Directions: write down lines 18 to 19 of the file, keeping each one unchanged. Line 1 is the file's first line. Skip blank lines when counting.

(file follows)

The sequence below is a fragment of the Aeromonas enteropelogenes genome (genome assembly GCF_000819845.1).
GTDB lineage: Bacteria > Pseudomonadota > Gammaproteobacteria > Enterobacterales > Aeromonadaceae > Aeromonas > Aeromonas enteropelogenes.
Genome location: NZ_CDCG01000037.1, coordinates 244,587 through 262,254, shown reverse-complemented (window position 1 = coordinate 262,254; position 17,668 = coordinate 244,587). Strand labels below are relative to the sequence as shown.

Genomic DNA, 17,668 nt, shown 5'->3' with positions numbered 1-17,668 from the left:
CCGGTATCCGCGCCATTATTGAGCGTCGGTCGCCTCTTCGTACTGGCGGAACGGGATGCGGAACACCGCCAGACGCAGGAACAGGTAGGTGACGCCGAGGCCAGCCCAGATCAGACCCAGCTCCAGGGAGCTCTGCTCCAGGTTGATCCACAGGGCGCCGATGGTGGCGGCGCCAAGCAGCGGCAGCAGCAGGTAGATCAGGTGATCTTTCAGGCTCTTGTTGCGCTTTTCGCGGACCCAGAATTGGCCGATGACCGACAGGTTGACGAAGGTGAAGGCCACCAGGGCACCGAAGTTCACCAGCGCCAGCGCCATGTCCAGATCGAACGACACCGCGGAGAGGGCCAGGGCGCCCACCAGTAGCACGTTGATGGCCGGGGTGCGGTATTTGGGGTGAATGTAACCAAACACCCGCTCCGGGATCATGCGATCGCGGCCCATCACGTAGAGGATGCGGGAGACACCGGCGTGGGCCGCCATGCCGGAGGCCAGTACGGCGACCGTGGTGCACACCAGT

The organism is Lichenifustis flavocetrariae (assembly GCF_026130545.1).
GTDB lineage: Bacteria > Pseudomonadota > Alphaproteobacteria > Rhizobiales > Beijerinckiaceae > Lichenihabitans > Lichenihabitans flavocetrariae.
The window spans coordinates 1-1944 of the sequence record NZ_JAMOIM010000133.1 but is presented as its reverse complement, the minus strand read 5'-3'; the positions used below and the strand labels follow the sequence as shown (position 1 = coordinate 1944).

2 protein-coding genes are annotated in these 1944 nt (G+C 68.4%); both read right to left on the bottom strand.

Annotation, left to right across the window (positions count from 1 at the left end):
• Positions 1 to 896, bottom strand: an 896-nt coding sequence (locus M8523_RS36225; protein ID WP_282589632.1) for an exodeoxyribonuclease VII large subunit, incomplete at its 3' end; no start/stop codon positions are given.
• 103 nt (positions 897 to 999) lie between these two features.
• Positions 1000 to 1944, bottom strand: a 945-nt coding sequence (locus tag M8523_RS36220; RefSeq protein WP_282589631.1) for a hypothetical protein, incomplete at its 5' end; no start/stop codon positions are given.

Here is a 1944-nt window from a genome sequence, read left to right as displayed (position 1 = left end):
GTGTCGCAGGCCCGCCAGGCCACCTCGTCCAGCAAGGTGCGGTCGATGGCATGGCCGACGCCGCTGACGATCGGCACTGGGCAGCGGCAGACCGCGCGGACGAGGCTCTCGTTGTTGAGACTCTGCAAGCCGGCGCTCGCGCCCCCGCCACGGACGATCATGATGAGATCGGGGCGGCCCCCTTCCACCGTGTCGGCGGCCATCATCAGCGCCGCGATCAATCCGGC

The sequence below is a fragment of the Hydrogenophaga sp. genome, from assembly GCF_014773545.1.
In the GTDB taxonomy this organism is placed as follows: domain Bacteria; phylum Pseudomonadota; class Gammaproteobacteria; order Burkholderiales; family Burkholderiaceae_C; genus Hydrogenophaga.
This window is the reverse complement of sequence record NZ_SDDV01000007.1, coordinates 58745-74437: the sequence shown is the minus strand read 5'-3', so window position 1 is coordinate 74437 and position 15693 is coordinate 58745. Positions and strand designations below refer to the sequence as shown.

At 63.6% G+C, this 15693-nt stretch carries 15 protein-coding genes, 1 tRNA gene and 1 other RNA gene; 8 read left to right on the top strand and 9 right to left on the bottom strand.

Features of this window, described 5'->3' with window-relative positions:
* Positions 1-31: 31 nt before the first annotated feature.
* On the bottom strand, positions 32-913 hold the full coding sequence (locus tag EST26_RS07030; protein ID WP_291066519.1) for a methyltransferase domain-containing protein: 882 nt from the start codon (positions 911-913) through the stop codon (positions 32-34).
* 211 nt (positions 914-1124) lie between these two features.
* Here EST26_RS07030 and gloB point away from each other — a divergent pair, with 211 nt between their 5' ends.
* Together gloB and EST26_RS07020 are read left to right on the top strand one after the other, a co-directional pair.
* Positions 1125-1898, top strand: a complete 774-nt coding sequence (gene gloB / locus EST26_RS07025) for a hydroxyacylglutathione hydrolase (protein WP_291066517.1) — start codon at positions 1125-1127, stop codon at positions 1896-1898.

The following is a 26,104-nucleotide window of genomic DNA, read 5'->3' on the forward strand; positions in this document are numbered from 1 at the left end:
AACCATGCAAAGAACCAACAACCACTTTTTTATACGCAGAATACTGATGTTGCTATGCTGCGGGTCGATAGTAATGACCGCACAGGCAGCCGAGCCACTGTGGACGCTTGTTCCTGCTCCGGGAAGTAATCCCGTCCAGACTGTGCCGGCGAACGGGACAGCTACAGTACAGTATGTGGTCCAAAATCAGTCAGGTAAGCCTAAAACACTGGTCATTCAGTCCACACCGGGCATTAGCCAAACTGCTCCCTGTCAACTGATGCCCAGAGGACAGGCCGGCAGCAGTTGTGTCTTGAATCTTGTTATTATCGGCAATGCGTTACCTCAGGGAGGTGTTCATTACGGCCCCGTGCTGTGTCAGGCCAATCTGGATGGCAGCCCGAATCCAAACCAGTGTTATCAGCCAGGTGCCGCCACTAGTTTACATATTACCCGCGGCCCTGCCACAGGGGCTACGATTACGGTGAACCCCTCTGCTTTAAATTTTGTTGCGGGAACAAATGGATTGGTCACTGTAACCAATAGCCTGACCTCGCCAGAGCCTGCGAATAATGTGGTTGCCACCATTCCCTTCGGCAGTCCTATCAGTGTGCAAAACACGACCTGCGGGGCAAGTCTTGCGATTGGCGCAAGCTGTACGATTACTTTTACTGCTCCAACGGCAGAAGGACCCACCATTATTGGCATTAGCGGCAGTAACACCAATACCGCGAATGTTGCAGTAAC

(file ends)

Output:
This window is the reverse complement of sequence record NZ_SDDV01000007.1, coordinates 58745-74437: the sequence shown is the minus strand read 5'-3', so window position 1 is coordinate 74437 and position 15693 is coordinate 58745. Positions and strand designations below refer to the sequence as shown.

At 63.6% G+C, this 15693-nt stretch carries 15 protein-coding genes, 1 tRNA gene and 1 other RNA gene; 8 read left to right on the top strand and 9 right to left on the bottom strand.